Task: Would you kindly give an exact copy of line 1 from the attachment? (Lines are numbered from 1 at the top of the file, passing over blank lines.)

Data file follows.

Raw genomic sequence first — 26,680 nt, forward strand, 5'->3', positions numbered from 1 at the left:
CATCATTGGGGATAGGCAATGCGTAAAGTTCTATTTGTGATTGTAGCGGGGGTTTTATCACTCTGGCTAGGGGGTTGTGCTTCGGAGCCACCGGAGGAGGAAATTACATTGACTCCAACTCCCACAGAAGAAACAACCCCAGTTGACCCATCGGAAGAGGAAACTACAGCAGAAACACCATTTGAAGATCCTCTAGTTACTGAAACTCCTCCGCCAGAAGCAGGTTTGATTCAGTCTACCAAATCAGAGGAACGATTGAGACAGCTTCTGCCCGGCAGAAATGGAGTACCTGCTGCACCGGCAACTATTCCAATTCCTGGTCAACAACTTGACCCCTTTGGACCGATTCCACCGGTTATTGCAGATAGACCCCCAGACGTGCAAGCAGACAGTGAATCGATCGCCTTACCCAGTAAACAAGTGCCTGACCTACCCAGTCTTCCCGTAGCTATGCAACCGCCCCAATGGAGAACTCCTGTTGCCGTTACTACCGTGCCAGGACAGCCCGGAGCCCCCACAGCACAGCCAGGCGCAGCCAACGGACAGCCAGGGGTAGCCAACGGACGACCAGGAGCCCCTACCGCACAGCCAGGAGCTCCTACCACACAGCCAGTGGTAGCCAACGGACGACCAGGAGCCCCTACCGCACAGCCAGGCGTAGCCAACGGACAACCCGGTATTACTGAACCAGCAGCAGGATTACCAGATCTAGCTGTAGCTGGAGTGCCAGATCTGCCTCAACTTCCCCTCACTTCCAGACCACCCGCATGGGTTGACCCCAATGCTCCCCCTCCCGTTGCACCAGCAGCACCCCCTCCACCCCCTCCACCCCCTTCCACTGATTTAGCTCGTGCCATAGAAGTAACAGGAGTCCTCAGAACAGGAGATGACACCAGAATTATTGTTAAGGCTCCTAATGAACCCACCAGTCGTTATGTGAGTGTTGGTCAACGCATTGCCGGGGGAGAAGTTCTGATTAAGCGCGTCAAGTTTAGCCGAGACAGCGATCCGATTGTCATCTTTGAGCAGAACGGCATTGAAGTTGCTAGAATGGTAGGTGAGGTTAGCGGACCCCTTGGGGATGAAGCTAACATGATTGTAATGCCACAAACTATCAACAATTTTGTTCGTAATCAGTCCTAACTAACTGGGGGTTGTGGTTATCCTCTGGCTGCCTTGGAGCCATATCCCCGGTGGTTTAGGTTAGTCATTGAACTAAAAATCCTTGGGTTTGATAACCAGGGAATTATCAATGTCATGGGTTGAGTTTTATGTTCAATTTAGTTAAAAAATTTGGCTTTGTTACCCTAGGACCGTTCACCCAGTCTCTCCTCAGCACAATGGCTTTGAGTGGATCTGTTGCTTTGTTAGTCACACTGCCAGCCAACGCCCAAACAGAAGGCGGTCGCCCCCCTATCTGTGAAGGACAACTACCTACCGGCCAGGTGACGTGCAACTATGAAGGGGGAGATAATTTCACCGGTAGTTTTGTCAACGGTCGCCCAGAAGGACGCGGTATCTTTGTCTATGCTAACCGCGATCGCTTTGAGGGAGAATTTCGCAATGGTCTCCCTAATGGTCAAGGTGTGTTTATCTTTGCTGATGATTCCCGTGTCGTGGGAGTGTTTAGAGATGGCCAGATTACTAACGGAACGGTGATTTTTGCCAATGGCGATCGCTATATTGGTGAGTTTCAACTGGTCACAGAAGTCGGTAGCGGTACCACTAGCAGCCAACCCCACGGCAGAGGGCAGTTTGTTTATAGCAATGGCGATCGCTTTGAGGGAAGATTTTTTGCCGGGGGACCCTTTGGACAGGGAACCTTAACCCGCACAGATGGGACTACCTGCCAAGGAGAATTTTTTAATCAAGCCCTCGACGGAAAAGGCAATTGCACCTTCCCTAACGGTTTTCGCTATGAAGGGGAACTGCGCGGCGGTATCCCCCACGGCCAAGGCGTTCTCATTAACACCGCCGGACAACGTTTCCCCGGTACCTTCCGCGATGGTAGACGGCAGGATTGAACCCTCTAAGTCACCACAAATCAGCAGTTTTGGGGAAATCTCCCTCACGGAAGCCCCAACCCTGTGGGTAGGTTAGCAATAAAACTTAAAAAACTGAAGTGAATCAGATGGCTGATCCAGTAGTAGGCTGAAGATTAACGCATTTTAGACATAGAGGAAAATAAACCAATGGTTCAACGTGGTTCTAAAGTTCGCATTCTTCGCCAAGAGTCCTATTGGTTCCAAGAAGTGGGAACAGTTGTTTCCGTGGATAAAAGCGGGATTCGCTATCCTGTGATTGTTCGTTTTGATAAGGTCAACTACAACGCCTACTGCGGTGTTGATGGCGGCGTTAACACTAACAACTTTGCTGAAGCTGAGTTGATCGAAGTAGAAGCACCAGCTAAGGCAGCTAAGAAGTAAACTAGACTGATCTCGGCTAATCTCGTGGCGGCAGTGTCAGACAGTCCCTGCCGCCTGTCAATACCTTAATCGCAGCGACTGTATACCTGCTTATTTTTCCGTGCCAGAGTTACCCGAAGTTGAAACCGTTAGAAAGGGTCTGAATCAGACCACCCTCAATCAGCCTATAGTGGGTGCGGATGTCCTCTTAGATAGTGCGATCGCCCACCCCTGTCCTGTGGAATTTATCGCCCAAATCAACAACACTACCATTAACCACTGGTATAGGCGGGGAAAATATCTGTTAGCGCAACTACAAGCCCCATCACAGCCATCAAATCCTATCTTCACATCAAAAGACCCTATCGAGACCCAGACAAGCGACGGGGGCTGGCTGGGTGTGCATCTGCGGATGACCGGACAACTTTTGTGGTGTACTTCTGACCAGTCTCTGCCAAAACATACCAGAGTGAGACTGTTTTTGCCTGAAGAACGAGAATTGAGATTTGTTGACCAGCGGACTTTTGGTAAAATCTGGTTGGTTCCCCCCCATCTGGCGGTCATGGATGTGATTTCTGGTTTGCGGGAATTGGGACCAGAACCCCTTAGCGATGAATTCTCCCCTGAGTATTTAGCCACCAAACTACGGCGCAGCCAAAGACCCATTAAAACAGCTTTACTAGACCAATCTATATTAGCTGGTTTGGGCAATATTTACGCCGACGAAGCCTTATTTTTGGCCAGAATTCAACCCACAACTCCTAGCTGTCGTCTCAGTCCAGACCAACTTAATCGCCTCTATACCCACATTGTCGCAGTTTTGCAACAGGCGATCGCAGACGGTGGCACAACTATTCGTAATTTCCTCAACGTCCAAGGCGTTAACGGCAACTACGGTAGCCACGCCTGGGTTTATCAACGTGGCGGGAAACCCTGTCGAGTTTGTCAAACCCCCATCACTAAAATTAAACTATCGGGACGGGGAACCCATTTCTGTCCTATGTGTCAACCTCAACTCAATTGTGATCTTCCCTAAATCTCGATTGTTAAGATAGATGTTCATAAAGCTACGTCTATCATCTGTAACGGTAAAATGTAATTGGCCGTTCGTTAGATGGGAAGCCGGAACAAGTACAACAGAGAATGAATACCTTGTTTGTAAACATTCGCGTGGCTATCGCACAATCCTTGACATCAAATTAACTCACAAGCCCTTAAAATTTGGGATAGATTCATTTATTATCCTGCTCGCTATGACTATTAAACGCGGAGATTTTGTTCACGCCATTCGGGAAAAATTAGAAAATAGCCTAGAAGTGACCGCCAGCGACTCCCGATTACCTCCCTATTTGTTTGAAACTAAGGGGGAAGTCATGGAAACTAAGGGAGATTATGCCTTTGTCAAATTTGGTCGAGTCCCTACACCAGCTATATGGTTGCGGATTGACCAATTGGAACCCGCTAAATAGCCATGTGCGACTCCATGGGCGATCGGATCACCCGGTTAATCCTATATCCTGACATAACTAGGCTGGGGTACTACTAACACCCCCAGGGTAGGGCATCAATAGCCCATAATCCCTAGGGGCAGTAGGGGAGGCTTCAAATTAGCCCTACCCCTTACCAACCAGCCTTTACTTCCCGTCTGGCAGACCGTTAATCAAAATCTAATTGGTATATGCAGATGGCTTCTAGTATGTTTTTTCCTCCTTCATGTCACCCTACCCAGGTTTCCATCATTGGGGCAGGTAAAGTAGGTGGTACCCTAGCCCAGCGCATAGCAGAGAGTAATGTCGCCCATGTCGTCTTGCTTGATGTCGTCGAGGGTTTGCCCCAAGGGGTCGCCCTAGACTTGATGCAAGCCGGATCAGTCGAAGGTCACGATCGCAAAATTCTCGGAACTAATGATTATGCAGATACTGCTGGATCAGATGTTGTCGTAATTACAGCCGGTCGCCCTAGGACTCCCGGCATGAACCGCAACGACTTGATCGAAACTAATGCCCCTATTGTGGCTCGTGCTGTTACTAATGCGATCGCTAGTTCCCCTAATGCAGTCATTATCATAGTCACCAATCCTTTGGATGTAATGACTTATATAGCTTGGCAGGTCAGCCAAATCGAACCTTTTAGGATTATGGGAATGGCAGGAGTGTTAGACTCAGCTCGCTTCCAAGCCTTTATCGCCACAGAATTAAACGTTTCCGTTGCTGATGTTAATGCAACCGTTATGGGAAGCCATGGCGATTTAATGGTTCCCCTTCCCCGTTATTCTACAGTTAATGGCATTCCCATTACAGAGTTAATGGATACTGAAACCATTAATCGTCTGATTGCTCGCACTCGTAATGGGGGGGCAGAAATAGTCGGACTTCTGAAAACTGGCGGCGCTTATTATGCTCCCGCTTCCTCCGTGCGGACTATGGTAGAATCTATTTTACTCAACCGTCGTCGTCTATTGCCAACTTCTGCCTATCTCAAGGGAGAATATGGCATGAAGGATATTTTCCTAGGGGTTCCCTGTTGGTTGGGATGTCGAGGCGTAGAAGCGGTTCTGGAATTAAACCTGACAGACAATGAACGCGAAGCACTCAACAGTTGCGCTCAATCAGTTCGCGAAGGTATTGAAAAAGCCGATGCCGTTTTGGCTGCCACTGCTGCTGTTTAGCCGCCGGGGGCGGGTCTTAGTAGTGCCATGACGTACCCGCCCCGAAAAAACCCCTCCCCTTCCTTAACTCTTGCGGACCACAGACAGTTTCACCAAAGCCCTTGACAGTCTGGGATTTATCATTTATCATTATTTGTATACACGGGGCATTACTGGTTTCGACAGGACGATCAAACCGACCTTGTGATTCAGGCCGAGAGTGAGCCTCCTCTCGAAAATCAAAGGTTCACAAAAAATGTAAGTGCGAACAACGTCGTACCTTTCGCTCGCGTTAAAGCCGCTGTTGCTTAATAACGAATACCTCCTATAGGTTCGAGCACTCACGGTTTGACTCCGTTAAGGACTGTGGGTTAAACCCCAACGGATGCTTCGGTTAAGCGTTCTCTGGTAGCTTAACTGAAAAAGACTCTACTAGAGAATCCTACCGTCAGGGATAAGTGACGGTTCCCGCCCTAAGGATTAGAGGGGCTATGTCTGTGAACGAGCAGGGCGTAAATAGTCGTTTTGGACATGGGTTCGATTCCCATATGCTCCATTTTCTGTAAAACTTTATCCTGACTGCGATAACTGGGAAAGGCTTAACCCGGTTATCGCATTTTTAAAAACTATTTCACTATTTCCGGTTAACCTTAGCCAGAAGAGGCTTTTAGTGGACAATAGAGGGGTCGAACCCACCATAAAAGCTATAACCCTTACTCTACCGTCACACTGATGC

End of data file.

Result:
Raw genomic sequence first — 26,680 nt, forward strand, 5'->3', positions numbered from 1 at the left: